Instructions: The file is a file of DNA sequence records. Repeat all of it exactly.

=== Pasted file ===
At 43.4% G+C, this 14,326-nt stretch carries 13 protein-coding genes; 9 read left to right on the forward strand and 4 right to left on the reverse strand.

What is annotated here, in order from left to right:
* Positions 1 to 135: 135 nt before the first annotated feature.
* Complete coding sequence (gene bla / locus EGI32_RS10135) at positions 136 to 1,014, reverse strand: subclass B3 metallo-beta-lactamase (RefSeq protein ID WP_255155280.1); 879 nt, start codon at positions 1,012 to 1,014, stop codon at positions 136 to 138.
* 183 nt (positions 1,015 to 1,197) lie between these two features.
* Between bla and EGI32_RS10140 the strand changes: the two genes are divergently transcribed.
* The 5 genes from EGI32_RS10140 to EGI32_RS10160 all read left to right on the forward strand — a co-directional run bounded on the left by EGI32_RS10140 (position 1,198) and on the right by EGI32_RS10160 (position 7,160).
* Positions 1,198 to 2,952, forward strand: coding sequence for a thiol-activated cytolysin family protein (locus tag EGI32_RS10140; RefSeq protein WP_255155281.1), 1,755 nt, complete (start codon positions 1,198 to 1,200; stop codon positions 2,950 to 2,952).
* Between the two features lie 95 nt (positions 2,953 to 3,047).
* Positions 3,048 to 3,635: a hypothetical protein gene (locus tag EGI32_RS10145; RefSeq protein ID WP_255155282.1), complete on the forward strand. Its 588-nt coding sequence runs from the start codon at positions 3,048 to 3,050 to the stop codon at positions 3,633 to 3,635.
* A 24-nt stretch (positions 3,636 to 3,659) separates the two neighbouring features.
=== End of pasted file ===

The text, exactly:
At 43.4% G+C, this 14,326-nt stretch carries 13 protein-coding genes; 9 read left to right on the forward strand and 4 right to left on the reverse strand.

What is annotated here, in order from left to right:
* Positions 1 to 135: 135 nt before the first annotated feature.
* Complete coding sequence (gene bla / locus EGI32_RS10135) at positions 136 to 1,014, reverse strand: subclass B3 metallo-beta-lactamase (RefSeq protein ID WP_255155280.1); 879 nt, start codon at positions 1,012 to 1,014, stop codon at positions 136 to 138.
* 183 nt (positions 1,015 to 1,197) lie between these two features.
* Between bla and EGI32_RS10140 the strand changes: the two genes are divergently transcribed.
* The 5 genes from EGI32_RS10140 to EGI32_RS10160 all read left to right on the forward strand — a co-directional run bounded on the left by EGI32_RS10140 (position 1,198) and on the right by EGI32_RS10160 (position 7,160).
* Positions 1,198 to 2,952, forward strand: coding sequence for a thiol-activated cytolysin family protein (locus tag EGI32_RS10140; RefSeq protein WP_255155281.1), 1,755 nt, complete (start codon positions 1,198 to 1,200; stop codon positions 2,950 to 2,952).
* Between the two features lie 95 nt (positions 2,953 to 3,047).
* Positions 3,048 to 3,635: a hypothetical protein gene (locus tag EGI32_RS10145; RefSeq protein ID WP_255155282.1), complete on the forward strand. Its 588-nt coding sequence runs from the start codon at positions 3,048 to 3,050 to the stop codon at positions 3,633 to 3,635.
* A 24-nt stretch (positions 3,636 to 3,659) separates the two neighbouring features.